06 - 04 - 2019
This was the third trip to Colombia for Anthony and first trip for Ken, covering the Central & Western Andes of Colombia, from Cali to Medellin. Without doubt, this is one of the best birding itineraries in the country. In this occasion, we registered 481 species (456 seen, 25 heard only), of which 190 were new for Anthony.
On our first day of tour, outside the hotel in Cali. From right to left: Ken Edwards, Anthony Kaduck, Daniel Uribe.
Trip started in Cali, with first birding at La Minga Ecolodge, followed by visits to Finca Alejandría & San Antonio Forest at iconic Kilometer 18. Recently open to birders, La Minga Ecolodge offers nice birding on a primary structured cloud forest, gardens & feeders. Here we saw the endemics Multicolored Tanager, Colombian Chachalaca & Chestnut Wood-Quail, and the near-endemic Nariño Tapaculo. A big array of elusive birds were well seen on the forested road, including the Streak-capped Treehunter, Chestnut-breasted Wren, Spotted Barbtail, Lineated & Montane Foliage-Gleaner, Uniform Antshrike and Plain Antvireo. Other forest birds included the Montane Woodcreeper, Streaked Xenops, Scale-crested Pygmy-Tyrant, Bright-rumped Attila, Andean Solitaire, Pale-eyed Thrush, Oleagineous Hemispingus, Ashy-throated Chlorospingus & Orange-bellied Euphonia.
Special birds seen at La Minga included the Yellow-vented Woodpecker, White-throated Quail-Dove, Scarlet-fronted Parakeet, Mottled Owl, Common Potoo, Bronzy Inca, Western Emerald, Golden-headed Quetzal, Red-headed Barbet, Southern Emerald-Toucanet and Rusty Flowerpiercer, among others.
Our visit to Finca Alejandría was as good as ever in spite of strong rain, with close views of a large array of hummingbirds, starting with the very special Blue-headed Sapphire, plus Green Hermit, Speckled Hummingbird, Long-tailed Sylph, Booted Racket-tail, Fawn-breasted Brilliant, Purple-throated Woodstar (NE), Steely-vented Hummingbird, White-necked Jacobin, Crowned Woodnymph & Andean Emerald.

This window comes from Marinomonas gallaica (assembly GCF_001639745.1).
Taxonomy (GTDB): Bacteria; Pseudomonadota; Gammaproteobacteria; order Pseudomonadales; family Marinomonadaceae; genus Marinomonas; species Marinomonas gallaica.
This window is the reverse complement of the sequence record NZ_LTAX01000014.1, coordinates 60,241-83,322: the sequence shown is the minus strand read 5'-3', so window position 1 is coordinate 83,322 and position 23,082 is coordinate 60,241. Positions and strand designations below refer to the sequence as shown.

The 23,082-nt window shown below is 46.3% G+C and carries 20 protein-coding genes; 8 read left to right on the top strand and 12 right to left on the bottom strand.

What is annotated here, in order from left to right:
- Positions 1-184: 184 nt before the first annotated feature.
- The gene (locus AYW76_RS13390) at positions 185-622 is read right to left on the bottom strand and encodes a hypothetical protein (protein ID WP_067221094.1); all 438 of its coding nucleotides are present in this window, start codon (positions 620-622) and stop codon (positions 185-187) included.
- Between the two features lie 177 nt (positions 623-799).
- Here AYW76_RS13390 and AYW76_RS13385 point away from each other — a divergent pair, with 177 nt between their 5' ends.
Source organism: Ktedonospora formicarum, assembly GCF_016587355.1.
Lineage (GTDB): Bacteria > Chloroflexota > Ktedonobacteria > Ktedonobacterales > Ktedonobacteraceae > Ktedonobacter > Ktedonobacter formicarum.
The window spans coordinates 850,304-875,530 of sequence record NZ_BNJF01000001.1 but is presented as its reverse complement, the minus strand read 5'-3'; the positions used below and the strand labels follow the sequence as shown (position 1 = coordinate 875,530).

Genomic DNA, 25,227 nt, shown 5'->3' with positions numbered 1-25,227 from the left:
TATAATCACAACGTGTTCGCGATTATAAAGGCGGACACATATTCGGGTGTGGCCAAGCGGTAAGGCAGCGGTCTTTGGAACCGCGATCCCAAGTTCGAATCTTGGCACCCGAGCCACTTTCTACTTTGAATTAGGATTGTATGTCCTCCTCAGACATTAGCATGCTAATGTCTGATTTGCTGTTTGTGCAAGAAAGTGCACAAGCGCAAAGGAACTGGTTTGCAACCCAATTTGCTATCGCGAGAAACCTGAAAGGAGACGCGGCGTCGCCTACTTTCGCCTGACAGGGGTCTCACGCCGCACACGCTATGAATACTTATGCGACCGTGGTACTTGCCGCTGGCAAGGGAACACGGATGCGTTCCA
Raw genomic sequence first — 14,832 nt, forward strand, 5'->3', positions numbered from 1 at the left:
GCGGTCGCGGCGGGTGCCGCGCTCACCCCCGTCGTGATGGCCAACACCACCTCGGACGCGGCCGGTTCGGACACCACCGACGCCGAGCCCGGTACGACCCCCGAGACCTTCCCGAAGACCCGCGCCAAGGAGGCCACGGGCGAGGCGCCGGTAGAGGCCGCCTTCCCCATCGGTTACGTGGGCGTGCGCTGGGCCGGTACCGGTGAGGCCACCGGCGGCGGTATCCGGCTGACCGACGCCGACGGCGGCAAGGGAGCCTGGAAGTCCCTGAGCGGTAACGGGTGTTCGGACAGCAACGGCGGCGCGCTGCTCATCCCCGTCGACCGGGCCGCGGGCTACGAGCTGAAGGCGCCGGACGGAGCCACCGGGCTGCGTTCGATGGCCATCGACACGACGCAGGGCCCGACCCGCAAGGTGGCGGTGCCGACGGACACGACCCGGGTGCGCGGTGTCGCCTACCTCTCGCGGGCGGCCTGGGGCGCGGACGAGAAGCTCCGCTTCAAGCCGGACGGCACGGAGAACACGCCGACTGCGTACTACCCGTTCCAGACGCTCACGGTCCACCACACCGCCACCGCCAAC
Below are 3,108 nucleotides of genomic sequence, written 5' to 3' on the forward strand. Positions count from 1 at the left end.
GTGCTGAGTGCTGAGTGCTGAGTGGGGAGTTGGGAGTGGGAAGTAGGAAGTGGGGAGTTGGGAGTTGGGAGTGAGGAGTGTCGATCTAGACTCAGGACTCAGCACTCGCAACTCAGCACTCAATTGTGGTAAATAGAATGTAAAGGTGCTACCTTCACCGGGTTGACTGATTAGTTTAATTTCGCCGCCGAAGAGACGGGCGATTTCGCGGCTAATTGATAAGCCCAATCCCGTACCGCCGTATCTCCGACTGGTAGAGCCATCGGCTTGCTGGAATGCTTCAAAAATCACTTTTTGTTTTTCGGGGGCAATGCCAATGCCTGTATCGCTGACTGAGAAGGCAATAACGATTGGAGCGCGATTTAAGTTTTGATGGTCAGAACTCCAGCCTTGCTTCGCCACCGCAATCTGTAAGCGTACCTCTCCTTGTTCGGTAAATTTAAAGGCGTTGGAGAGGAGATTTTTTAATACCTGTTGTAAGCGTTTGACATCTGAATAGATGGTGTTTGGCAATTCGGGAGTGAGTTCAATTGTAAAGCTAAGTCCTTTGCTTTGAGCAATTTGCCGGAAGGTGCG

An assortment of tanagers & allies came to feeders loaded with bananas, including numerous representatives of Flame-rumped Tanager, Blue-winged Mountain-Tanager, Multicolored Tanager (E), Scrub Tanager (NE), Golden-naped, Black-capped, Metallic-green, Saffron-crowned & Golden Tanagers. Also, Black-winged Saltator & Chestnut-capped Brush-Finch on the ground, taking advantage of fallen pieces of bananas.
A quick visit to San Antonio Forest yielded great views of the uncommon Rufous-tailed Tyrant, Green-and-black Fruiteater, Barred Becard, Brown-capped Vireo, Glossy-black Thrush & White-naped (Yellow-throated) Brushfinch, among others.
We birded Sonso marsh, the Media Canoa fishing ponds & Cartago marshes on our way to Cerro Montezuma. At these marshes, we had close views of Black-bellied & Fulvous Whistling-Duck, Cinnamon Teal (a threatened resident subspecies), Least & Pied-billed Grebe, Anhinga, Black-crowned Night-Heron, Striated, Cocoi & Little Blue Heron, Glossy, Bare-faced & Buff-necked Ibis, Snail Kite, Wattled Jacana, White-tipped Dove, loads of Spectacled Parrotlets, Greater Ani, Common Potoo, Ringed & Green Kingfisher.